‘Songs Not Silenced’ Features Composers Banned During Holocaust

Composer Ignatz Waghalter peruses a musical score in 1945 in New York.
Composer Ignatz Waghalter peruses a musical score in 1945 in New York.
Credit Courtesy of David W. Green


The Holocaust not only took a horrific toll on human life, it also produced long-lasting cultural erasure. Jewish composers, and even those performing in non-German styles, had their music banned. Some of these composers died in the death camps. Others survived, but their music has been lost.

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Kennesaw State University music professor Laurence Sherr has dedicated much of his musical career to highlighting these erased composers.

“It’s important to remember those that were lost in the Holocaust, and those whose voices were silenced,” Sherr said in an interview with Lois Reitzes. “There is a renewed interest among people of the current generation in recovering these lost and forbidden voices.”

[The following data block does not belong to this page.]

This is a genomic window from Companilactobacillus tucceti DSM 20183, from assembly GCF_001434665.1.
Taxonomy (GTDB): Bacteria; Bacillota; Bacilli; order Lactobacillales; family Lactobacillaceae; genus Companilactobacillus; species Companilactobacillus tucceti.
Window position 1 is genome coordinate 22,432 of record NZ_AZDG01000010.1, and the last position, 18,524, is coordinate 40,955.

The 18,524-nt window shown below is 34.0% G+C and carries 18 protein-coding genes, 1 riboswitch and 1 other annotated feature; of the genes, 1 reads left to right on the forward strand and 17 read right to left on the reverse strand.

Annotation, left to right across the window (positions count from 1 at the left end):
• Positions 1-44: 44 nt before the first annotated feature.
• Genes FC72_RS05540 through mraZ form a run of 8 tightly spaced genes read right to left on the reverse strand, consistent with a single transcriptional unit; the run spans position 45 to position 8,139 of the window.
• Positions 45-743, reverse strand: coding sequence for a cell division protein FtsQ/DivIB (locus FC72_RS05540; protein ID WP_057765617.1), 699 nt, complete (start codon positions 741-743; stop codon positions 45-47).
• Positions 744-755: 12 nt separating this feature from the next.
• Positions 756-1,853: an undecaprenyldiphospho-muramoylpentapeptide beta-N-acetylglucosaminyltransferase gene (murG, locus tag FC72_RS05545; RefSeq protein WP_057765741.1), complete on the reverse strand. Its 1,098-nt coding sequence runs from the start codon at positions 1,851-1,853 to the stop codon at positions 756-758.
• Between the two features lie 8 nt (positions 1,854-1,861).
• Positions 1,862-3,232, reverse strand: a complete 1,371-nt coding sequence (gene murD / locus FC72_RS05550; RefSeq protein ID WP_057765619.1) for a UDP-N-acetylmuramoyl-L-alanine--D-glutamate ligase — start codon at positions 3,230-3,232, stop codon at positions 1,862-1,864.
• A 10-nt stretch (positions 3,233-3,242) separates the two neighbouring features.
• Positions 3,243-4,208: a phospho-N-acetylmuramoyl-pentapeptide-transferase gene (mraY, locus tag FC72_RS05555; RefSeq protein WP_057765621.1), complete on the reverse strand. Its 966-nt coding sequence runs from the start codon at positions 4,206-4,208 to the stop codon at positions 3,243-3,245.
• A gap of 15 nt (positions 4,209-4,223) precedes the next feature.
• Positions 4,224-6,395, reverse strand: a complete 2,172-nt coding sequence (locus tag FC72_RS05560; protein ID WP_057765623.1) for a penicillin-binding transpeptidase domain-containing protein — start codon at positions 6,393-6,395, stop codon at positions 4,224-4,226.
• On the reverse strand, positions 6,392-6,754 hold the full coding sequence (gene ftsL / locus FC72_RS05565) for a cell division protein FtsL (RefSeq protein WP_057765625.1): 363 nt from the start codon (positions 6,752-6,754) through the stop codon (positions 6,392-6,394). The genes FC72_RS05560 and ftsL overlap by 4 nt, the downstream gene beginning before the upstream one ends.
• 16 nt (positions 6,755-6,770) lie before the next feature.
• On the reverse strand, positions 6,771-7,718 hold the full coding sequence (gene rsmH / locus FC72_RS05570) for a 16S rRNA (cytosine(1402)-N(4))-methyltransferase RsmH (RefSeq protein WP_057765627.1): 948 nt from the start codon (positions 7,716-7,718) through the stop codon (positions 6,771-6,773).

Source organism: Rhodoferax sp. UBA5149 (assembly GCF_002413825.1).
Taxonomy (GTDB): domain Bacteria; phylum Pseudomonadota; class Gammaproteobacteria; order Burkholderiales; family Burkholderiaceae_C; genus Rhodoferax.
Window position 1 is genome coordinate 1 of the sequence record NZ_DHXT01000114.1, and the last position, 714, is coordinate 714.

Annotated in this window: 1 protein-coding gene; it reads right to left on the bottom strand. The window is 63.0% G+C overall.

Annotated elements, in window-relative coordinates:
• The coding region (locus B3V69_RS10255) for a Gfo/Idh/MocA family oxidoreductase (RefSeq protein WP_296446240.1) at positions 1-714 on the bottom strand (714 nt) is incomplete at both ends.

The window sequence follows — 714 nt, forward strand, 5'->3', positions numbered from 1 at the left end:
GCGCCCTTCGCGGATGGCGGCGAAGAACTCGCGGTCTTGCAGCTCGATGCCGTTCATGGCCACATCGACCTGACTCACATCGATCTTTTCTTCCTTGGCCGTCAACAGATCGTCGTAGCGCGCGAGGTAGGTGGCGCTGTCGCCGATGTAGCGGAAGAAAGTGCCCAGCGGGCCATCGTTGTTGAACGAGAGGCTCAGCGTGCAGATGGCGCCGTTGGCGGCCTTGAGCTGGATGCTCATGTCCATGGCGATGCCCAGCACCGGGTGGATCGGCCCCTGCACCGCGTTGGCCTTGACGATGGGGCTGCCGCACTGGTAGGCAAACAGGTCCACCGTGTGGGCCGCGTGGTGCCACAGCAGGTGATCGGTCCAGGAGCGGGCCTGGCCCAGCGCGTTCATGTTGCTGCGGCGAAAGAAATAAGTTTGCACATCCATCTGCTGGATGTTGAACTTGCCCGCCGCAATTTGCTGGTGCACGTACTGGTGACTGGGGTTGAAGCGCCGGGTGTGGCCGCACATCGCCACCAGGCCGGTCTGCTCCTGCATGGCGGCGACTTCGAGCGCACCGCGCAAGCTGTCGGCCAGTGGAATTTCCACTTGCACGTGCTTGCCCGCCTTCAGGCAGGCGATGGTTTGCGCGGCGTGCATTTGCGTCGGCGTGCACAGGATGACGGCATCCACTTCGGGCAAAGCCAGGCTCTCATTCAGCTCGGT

Sherr is presenting a program of vocal music called “Songs Not Silenced: Music Forbidden in the Holocaust.” Ignatz Waghalter, and his grandson, David W. Green, are among those featured, and Sherr will also talk about the music being presented.

That program is free Thursday at 8 p.m. at the Bailey Performance Center on Kennesaw State University’ campus. It will also be streamed live on KSU’s music website.

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